The Mackie is pretty powerful. boosting some 1,300 watts at its peak, accompanied with a 15” driver. It has a built-in Class D amplifier, which is the most common type you’ll find in this kind of speakers. At the same time, this class has the highest efficiency of them all.

The Mackie Thump 15A speaker has LED lights which can be turned off if you’re not fond of them. On the back, you’ll find an XLR output so you can connect another speaker to it if one is not enough, and most often, it isn’t.


  • Two amps;
  • Powerful;
  • Four modes;
  • LED lights;
  • 15-inch driver;


  • Might be considered heavy;
  • A bit pricey.

Best Value-For-Money: JBL IRX 108BT

JBL PROFESSIONAL IRX series Powered 8" Portable Speaker with Bluetooth, 8-inch (IRX108BT)

The JBL IRX 108BT is a very powerful 2-way loudspeaker with splendid features such as Bluetooth connectivity and excellent feedback suppression. It’s the perfect choice for parties, live events, so it’s therefore often used by both musicians and DJs.

DJs are very fond of it due to the ducking feature which turns down the volume of the audio, when another specific tone is applied. In other words, if you take your mic to address the crowd, the music volume will decrease, and then increase again once you’re done talking.

It’s pretty powerful, with the ability to boost 1300 watts of output at its peak. Another cool thing is the frequency response that ranges from 54 Hz to 20 kHz, making sure every tone is transmitted perfectly with high quality.

Although it looks very big and hefty, it’s actually not that heavy. If you don’t have trouble lifting a microwave, you won’t have a problem lifting the JBL IRX 108BT. The design is also very old-school classic, which is always a sign of good taste.

The driver could be regarded as disappointing as it only stretches for 8” in diameter. Surprisingly, it has pretty decent bass for that size. However, I’d prefer at least a 10-inch driver.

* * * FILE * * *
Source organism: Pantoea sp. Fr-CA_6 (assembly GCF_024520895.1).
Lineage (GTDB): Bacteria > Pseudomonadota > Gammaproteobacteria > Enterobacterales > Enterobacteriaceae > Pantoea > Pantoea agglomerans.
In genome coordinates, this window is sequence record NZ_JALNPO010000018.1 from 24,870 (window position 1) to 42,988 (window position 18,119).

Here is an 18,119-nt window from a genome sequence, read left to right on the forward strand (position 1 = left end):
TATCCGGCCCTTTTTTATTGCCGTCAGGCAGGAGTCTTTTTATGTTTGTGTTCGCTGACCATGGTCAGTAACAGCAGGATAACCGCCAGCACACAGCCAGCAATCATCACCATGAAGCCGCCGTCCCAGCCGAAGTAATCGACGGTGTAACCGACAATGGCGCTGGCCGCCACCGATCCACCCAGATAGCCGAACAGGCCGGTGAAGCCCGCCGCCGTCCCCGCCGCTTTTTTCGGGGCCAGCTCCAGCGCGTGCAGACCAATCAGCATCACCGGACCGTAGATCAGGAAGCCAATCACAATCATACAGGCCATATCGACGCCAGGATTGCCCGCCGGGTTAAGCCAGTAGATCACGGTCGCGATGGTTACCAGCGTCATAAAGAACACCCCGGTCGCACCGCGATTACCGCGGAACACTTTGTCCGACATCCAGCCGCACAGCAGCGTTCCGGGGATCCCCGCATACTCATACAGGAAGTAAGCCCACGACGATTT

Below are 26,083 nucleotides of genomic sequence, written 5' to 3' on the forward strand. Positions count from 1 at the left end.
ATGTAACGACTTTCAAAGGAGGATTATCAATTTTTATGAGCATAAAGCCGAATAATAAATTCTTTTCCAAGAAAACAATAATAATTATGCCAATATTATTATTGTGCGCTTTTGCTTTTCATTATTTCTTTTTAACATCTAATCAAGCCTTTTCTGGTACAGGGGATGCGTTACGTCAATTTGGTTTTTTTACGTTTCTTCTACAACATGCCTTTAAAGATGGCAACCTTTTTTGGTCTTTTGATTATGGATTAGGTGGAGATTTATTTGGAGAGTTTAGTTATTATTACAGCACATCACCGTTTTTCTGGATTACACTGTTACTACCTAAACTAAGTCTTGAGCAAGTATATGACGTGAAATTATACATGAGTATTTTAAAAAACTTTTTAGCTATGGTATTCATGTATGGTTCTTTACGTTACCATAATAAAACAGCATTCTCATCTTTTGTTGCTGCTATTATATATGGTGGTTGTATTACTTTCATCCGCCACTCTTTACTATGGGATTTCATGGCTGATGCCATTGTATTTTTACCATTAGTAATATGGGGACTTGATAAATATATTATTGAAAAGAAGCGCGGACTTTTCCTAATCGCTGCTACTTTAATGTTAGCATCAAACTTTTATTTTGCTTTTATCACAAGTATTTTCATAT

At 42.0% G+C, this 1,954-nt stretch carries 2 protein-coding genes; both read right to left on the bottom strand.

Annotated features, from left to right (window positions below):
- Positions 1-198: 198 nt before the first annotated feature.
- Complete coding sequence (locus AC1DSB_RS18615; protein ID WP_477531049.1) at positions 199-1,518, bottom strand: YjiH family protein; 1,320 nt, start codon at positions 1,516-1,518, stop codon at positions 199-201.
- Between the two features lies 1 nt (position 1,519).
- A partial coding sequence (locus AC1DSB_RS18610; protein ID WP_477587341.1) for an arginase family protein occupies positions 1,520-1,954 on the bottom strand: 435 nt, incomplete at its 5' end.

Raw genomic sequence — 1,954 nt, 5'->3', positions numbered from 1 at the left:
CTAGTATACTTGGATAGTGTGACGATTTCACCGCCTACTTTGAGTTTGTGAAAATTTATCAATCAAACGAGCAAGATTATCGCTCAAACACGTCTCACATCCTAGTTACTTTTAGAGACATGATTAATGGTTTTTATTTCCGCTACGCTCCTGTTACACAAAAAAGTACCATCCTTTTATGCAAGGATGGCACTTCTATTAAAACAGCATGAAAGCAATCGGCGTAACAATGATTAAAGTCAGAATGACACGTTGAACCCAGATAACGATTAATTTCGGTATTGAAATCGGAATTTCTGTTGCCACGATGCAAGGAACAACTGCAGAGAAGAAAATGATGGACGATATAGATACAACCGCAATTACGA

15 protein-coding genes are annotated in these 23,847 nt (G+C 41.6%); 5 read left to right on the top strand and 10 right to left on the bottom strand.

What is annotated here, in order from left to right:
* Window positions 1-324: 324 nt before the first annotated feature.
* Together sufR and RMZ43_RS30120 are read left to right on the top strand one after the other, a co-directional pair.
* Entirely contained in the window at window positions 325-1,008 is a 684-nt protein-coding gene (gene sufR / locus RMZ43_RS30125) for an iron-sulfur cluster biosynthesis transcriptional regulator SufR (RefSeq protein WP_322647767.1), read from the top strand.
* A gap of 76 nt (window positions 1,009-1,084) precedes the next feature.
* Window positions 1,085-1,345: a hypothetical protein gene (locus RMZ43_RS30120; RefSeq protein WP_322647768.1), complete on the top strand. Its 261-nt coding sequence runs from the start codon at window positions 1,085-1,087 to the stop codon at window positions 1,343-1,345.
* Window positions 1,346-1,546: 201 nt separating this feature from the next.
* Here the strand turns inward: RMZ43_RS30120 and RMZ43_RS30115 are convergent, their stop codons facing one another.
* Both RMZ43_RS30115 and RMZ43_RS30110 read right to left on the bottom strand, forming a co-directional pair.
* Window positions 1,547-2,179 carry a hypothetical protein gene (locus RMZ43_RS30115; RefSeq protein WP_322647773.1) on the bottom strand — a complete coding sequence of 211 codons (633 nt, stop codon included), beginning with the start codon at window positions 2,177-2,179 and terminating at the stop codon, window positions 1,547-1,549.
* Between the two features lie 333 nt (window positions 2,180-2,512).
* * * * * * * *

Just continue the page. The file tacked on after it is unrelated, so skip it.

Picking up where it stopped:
On the back, there are two XLR outs so you can hook up a microphone, another speaker, or a third device for that matter. The price is higher than what you’d want if your goal is to save money. To have it, prepare to spend up to $350.


  • Bluetooth connectivity;
  • Ducking feature;
  • Two XLR connections;
  • Powerful;
  • Good frequency response.


  • Could be cheaper;
  • Driver size not satisfying.

Best All-In-One: Samson Expedition XP300

Samson Expedition XP300 300w Portable 6" Bluetooth PA DJ Speakers Mixer Stands

The Samson Expedition XP300 is a sound system that includes two 6” booth speakers and a 6-channel DJ mixer. It might not be the best option for a festival, but it would be great for a gig in a smaller space or in music production.

The items can be put together as a single unit, which allows you to transport them comfortably. Altogether, they weigh 24 lbs, and that’s a joke compared to other booth speakers. Moreover, it has a Bluetooth connection so the types of devices you can hook up is endless.

It’s a two-way sound system so the low and mid/high frequencies are managed by two separate units, the woofer and the tweeter. Neither are big in size, but they provide a pretty clear sound, with an emphasized bass response.

The two amplifiers can both produce 300 W for the two speakers. As I said, that might not be enough for festival gigs, but it’s quite good for music production and parties in smaller facilities.

I know a couple of music producers that have been using Samson for a while, and I’ve never heard them complain. The whole system costs around $400, a good deal considering all the items you get for the money.


  • Good value-for-money;
  • Bluetooth connection;
  • Lightweight;
  • Two speakers, and a mixer;


  • Not much power;
  • Only good for smaller parties.

Best High Audio Output: Avante Audio A15

Avante Audio, A15 2-Way Active PA Speaker, 350W Loudspeaker with Integrated Digital Signal Processing (15")

The Avante Audio A15 DJ monitor is an excellent addition to your DJ setup. It offers great performance, high power, and amazing audio output. You could use it on any occasion, from small room parties to big concerts or gigs.

The amplifier could generate 1200W at its peak, and that will be enough for the Avante Audio A15 booth speaker to produce a maximum of 124 dB, which is pretty loud! The highest dB output on the list was 95 so far.

The cool thing about this monitor is the built-in Digital System Processing (DSP) LED screen, which is a mathematical operation that has the purpose to improve a signal of any sort, in this case, the audio signal. However, I’ve had the opportunity to launch this speaker and I was satisfied.

The build looks pretty firm and I like what’s on the inside as well. The speaker packs a 15” woofer to deliver defined bass, and a 2.5” voice coil. Now, the voice coil’s size matters, because the bigger it is, the more power it can handle.

This monitor has flexible inputs, two RCA entrances, and a ¼” XLR combo jack. The design is a bit robust but easy to carry around as it weighs only 42 lbs.

It comes at a reasonable price and my advice to you would be to at least give it a look.


  • High output (124 dB);